Originally created 01/04/01

World court menace

Some of President Bill Clinton's actions during the waning days of his presidency border on unbridled lunacy. Committing his most recent breach of common sense, Clinton authorized the United States to sign a treaty that would establish a United Nations international court to try and punish war criminals.

But he also said he will not recommend President-elect George W. Bush submit the treaty for Senate ratification.

What's that again? Our lame duck commander-in-chief recommends signing the treaty, but not ratifying it. Perhaps this time Clinton did finally inhale.

The idea of an international war crimes tribunal came about after World War II, when Nazi atrocities came to light. Nations have debated establishing a permanent war crimes court for half a century, and the fact there is still vigorous disagreement shows how difficult an issue it is.

And for good reason. War crimes such as rape and torture, detailed in the text that lists such crimes, are indefensible. But the extensive list being proposed has so many war crimes that it essentially turns all acts of war into crimes, and that's not practical.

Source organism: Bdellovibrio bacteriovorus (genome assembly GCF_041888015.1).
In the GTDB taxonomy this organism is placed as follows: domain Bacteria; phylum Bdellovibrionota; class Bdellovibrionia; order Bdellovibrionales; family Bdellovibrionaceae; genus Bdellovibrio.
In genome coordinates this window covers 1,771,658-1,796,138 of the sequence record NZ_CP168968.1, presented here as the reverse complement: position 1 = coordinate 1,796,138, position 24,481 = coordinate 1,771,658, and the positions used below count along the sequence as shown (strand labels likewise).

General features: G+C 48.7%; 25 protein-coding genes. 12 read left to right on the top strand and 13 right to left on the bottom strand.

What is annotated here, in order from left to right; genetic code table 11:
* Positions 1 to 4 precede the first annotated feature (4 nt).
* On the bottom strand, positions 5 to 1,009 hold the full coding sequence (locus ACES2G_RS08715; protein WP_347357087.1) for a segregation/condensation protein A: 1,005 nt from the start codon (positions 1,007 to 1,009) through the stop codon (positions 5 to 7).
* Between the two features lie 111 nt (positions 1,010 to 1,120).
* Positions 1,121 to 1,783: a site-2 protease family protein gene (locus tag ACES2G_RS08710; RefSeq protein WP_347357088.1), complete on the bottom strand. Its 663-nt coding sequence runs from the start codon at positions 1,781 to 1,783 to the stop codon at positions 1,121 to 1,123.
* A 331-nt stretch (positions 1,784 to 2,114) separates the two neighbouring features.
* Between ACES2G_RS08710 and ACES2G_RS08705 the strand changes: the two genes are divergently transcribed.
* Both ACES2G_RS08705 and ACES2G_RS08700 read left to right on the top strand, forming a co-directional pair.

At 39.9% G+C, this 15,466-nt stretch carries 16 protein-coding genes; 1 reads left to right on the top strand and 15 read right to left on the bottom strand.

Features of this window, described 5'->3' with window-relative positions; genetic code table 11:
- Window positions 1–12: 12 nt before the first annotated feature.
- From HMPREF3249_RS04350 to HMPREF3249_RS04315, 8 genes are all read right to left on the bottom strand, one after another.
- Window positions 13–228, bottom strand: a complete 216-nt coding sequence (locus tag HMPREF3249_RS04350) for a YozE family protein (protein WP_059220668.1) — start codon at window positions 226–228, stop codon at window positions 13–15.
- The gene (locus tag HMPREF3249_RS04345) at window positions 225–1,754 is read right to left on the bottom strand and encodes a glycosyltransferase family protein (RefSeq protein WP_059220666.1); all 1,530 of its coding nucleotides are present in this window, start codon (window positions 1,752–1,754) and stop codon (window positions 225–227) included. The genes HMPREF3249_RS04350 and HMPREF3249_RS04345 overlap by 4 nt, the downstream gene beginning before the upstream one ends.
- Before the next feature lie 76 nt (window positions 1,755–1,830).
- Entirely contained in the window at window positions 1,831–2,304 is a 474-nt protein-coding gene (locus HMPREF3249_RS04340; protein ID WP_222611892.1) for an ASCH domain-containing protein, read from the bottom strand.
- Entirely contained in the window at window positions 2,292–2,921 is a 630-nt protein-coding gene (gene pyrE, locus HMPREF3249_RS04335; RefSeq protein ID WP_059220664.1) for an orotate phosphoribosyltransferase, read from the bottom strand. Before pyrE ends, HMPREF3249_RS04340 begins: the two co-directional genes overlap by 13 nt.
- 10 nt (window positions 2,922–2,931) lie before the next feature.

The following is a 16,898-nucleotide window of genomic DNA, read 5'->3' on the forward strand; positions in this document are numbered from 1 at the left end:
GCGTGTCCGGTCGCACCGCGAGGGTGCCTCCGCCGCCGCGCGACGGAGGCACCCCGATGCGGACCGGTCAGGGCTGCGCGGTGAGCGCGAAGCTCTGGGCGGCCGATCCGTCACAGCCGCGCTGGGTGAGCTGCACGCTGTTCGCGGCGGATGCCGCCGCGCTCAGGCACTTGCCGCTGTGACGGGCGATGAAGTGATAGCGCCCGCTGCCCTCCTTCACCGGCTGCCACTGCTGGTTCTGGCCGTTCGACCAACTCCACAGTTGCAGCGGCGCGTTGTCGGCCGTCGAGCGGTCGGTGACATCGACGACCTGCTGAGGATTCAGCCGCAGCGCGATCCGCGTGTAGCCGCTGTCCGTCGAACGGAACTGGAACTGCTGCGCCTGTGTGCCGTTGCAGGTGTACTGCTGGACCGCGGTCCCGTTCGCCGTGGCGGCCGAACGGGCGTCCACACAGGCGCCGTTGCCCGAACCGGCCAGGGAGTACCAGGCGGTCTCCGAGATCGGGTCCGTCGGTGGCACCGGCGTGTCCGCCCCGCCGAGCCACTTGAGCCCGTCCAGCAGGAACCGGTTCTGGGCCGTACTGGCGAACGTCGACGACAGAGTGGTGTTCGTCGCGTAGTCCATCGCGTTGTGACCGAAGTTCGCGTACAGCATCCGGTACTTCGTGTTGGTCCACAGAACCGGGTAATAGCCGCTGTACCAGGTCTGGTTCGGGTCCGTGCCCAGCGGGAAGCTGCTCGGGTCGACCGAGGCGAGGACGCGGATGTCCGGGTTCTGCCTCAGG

There is even a category that makes willful killing a war crime. Destroying or appropriating property is also defined as a war crime. Ever hear of a war that did not involve willful killing or property destruction?

America has everything to lose and nothing to gain by signing this treaty. It would cause U.S. military personnel to be vulnerable to the whims of a world judicial body.

At last count, 130 nations signed the pact, many of them the same nations that enjoy a love-hate relationship with the U.S. They recognize the need for America's big hammer while at the same time they revile it on the floor of the U.N. Their support for the treaty is meaningless, since few are called on to keep the peace in remote, dangerous places like Somalia.

The U.N. must not become a world-governing body, complete with permanent, sweeping judicial powers. It is but one of the United States' diplomatic opportunities.

Nor should an international war tribunal be given powers to sanction the U.S. for violating such vague, so-called war crimes as "destroying of enemy property."

In war, there isn't a whole lot that is fair or unbiased. And as history has shown, the first casualty is always the truth, which is so often impossible to establish. It would be equally impossible for an international war tribunal to apply fair, objective standards.

Moreover, such a court could never respect the sovereignty of nations. That may not be important to others, but for Americans sovereignty is a critical national interest that cannot be compromised.


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